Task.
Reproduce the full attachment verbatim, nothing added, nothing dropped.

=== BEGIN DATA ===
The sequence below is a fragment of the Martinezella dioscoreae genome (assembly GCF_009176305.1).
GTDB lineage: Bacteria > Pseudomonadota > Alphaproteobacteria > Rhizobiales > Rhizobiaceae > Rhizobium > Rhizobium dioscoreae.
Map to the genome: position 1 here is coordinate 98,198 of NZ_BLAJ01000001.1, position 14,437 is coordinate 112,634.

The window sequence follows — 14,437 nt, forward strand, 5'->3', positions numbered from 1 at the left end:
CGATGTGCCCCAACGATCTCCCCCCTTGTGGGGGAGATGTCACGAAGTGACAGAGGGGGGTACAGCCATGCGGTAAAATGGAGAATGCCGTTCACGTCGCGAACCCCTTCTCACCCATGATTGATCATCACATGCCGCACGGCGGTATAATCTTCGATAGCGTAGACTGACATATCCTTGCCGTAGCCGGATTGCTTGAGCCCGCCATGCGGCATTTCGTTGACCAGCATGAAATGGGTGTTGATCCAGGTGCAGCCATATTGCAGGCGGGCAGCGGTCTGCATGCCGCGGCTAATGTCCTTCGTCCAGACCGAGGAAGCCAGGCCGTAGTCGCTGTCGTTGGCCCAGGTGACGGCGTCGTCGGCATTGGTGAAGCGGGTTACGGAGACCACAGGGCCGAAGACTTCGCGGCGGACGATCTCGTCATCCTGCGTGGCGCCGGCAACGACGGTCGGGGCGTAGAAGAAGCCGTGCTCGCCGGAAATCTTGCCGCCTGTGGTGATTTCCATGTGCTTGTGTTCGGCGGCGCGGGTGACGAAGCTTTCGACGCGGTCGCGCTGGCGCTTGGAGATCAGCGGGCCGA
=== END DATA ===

The sequence below is a fragment of the Martinezella dioscoreae genome (assembly GCF_009176305.1).
GTDB lineage: Bacteria > Pseudomonadota > Alphaproteobacteria > Rhizobiales > Rhizobiaceae > Rhizobium > Rhizobium dioscoreae.
Map to the genome: position 1 here is coordinate 98,198 of NZ_BLAJ01000001.1, position 14,437 is coordinate 112,634.

The window sequence follows — 14,437 nt, forward strand, 5'->3', positions numbered from 1 at the left end:
CGATGTGCCCCAACGATCTCCCCCCTTGTGGGGGAGATGTCACGAAGTGACAGAGGGGGGTACAGCCATGCGGTAAAATGGAGAATGCCGTTCACGTCGCGAACCCCTTCTCACCCATGATTGATCATCACATGCCGCACGGCGGTATAATCTTCGATAGCGTAGACTGACATATCCTTGCCGTAGCCGGATTGCTTGAGCCCGCCATGCGGCATTTCGTTGACCAGCATGAAATGGGTGTTGATCCAGGTGCAGCCATATTGCAGGCGGGCAGCGGTCTGCATGCCGCGGCTAATGTCCTTCGTCCAGACCGAGGAAGCCAGGCCGTAGTCGCTGTCGTTGGCCCAGGTGACGGCGTCGTCGGCATTGGTGAAGCGGGTTACGGAGACCACAGGGCCGAAGACTTCGCGGCGGACGATCTCGTCATCCTGCGTGGCGCCGGCAACGACGGTCGGGGCGTAGAAGAAGCCGTGCTCGCCGGAAATCTTGCCGCCTGTGGTGATTTCCATGTGCTTGTGTTCGGCGGCGCGGGTGACGAAGCTTTCGACGCGGTCGCGCTGGCGCTTGGAGATCAGCGGGCCGA